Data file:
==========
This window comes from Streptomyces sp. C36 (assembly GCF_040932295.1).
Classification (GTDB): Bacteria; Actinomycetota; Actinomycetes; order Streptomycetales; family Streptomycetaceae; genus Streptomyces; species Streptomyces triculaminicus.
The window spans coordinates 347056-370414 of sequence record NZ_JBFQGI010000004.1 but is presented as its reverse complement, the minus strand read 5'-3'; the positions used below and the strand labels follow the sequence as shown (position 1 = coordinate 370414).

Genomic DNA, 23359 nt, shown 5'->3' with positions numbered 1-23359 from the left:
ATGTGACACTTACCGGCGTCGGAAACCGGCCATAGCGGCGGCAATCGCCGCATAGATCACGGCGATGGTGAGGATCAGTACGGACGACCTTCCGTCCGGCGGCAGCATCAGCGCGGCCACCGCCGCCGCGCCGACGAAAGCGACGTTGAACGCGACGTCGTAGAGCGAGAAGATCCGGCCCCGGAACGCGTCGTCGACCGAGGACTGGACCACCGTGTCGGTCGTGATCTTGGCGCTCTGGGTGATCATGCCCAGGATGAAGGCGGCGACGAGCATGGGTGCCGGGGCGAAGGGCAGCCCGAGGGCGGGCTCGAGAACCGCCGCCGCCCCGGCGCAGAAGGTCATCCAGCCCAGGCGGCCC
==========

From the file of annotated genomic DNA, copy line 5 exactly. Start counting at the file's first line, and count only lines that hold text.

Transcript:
ATGTGACACTTACCGGCGTCGGAAACCGGCCATAGCGGCGGCAATCGCCGCATAGATCACGGCGATGGTGAGGATCAGTACGGACGACCTTCCGTCCGGCGGCAGCATCAGCGCGGCCACCGCCGCCGCGCCGACGAAAGCGACGTTGAACGCGACGTCGTAGAGCGAGAAGATCCGGCCCCGGAACGCGTCGTCGACCGAGGACTGGACCACCGTGTCGGTCGTGATCTTGGCGCTCTGGGTGATCATGCCCAGGATGAAGGCGGCGACGAGCATGGGTGCCGGGGCGAAGGGCAGCCCGAGGGCGGGCTCGAGAACCGCCGCCGCCCCGGCGCAGAAGGTCATCCAGCCCAGGCGGCCC